Scientists Warn of Likely Impacts of Solar Flares from Sun Storm
Scientists reported that solar flares generated by a huge storm in the sun will reach Earth by Thursday, with high possibilities that the electrically charged particles they bring would cause serious technological disturbances. NASA/SDO

Sun flares will bombard the Earth with radiation Tuesday, a storm expected to be the strongest since May 2005 that could affect communications worldwide and has apocalyptic enthusiasts looking for doomsday signs.

The blast of radiation is expected to reach the Earth at 9 a.m. EST (1400 GMT) Tuesday.

NASA experts predicted at worst the flare could damage satellites, garble GPS systems, sicken astronauts, affect air travel near the North Pole, blow transformers and interrupt the electrical grid. The event could result in a Northern-lights-like visual display as the radiation collides with atmosphere.

The upcoming storm originated from a solar flare recorded at 0359 GMT Monday (10:59 p.m. EST Sunday), according to the website

Officials with the National Oceanic and Atmospheric Administration said Monday that flights above the North Pole will be rerouted in anticipation of the storm, reported by Fox News.

There is little doubt that the cloud is heading in the general direction of Earth, stated in an alert. A preliminary inspection of SOHO/STEREO imagery suggests that the CME will deliver a strong glancing blow to Earth's magnetic field on Jan. 24-25 as it sails mostly north of our planet.

The flare came from a region of the sun - sunspot 1402 - that has been particularly active in the past few years according to observations from the Solar Dynamics Observatory, the Solar Heliospheric Observatory (SOHO), and the Stereo spacecraft.

Armchair astronomers and conspiracy theorists predicting the end of the world by 2012 have said that solar storms will be part of the apocalypse predicted to occur Dec. 21 in conjunction with the end of the Mayan calendar.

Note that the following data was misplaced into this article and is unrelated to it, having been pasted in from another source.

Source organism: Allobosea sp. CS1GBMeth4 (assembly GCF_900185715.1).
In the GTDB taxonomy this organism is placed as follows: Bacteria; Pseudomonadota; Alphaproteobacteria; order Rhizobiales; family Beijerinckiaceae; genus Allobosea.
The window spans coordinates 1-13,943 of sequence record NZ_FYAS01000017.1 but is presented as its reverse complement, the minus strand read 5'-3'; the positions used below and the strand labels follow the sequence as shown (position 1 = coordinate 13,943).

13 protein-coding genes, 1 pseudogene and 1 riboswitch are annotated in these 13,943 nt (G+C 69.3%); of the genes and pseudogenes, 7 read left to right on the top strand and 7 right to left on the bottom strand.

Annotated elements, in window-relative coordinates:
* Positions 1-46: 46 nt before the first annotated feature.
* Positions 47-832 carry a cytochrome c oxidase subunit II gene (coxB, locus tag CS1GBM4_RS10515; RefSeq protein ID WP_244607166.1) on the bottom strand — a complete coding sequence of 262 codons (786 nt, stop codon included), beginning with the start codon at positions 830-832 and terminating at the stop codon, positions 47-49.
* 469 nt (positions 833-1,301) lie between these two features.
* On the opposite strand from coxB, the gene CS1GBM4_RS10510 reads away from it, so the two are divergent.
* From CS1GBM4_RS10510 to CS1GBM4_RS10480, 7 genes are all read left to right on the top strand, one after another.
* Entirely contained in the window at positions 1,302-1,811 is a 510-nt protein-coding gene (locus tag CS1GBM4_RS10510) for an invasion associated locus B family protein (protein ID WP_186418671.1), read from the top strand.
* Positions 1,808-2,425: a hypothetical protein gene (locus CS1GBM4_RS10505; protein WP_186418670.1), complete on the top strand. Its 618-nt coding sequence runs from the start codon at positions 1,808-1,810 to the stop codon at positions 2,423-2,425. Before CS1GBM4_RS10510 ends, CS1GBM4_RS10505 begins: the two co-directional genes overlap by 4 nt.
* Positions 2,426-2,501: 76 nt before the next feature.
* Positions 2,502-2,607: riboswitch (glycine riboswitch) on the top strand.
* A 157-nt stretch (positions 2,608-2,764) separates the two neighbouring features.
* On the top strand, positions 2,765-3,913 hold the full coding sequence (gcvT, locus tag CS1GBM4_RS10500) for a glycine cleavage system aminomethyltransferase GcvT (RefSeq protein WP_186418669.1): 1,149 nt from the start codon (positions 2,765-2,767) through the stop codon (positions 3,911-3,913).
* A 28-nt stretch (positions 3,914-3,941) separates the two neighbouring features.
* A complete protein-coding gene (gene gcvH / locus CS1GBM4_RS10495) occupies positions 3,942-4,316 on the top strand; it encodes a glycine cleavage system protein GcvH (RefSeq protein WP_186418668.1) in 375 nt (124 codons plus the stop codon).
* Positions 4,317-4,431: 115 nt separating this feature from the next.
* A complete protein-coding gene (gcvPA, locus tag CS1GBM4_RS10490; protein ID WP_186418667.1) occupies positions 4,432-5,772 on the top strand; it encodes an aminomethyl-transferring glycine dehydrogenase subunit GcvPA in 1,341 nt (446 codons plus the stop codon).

Solar activity has a regular cycle, with peaks approximately every 11 years. Near these activity peaks, solar flares can cause some interruption of satellite communications, although engineers are learning how to build electronics that are protected against most solar storms, NASA wrote on their website. But there is no special risk associated with 2012. The next solar maximum will occur in the 2012-2014 time frame and is predicted to be an average solar cycle, no different than previous cycles throughout history.

That didn't stop apocalypse-anticipators from declaring doomsday.

The website Solar Storm Warning - a collective of people dedicated to spreading the conspiracy that the Earth will end soon - plans to release an updated Solar Storm Survival Guide.

The future guide, if the website is any indication, will give people ways to protect not only electronic equipment from shorting out, but gives dire conspiracy warnings about the collapse of society.

According to the website, the updated guide will allow people to:

Learn how to protect you and your family from prolonged exposure to heavy electromagnetic radiation.

Prevent your home from burning down from electrical overload.

Long term recovery issues that should not be ignored.

The banking system and bank holidays that will lock you out of your money.

However, the site calls itself a group of concerned citizens and much of its conspiracy theories have not panned out and have been disputed by experts at NASA.

The upcoming solar flare may affect satellites, communication and electronics, but is not expected to impact astanouts vulnerable to radiation.

The flight surgeons have reviewed the space weather forecasts for the flare and determined that there are no expected adverse effects or actions required to protect the on-orbit crew, NASA spokesman Kelly Humphries wrote in an email.

The upcoming storm will include protons flying at the Earth at 93 million miles per hour, according to scientists, and is expected to last for a couple of days.

The whole volume of space between here and Jupiter is just filled with protons and you just don't get rid of them like that, Doug Biesecker, physicist with the NOAA Space Weather Prediction Center, told The Associated Press.

Amateur astronomer Richard Christopher Carrington in 1859 recorded the most powerful solar flare to hit the Earth.